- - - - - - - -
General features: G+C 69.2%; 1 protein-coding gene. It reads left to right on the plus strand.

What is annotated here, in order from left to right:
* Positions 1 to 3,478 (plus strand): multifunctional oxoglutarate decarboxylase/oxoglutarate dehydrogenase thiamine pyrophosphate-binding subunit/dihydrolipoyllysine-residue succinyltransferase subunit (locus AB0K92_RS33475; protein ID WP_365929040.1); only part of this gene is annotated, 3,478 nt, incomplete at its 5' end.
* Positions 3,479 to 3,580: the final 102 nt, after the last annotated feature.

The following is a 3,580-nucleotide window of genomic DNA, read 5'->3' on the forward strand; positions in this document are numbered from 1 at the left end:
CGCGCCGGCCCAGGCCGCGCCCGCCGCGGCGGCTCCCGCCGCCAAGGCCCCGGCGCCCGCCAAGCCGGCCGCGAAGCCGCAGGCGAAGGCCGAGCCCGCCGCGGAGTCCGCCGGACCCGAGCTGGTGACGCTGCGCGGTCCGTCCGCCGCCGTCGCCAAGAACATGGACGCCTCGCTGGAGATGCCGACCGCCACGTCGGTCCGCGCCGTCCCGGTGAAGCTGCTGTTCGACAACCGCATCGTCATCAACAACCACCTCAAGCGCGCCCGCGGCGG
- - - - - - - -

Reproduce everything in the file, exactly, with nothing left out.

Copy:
General features: G+C 69.2%; 1 protein-coding gene. It reads left to right on the plus strand.

What is annotated here, in order from left to right:
* Positions 1 to 3,478 (plus strand): multifunctional oxoglutarate decarboxylase/oxoglutarate dehydrogenase thiamine pyrophosphate-binding subunit/dihydrolipoyllysine-residue succinyltransferase subunit (locus AB0K92_RS33475; protein ID WP_365929040.1); only part of this gene is annotated, 3,478 nt, incomplete at its 5' end.
* Positions 3,479 to 3,580: the final 102 nt, after the last annotated feature.

The following is a 3,580-nucleotide window of genomic DNA, read 5'->3' on the forward strand; positions in this document are numbered from 1 at the left end:
CGCGCCGGCCCAGGCCGCGCCCGCCGCGGCGGCTCCCGCCGCCAAGGCCCCGGCGCCCGCCAAGCCGGCCGCGAAGCCGCAGGCGAAGGCCGAGCCCGCCGCGGAGTCCGCCGGACCCGAGCTGGTGACGCTGCGCGGTCCGTCCGCCGCCGTCGCCAAGAACATGGACGCCTCGCTGGAGATGCCGACCGCCACGTCGGTCCGCGCCGTCCCGGTGAAGCTGCTGTTCGACAACCGCATCGTCATCAACAACCACCTCAAGCGCGCCCGCGGCGG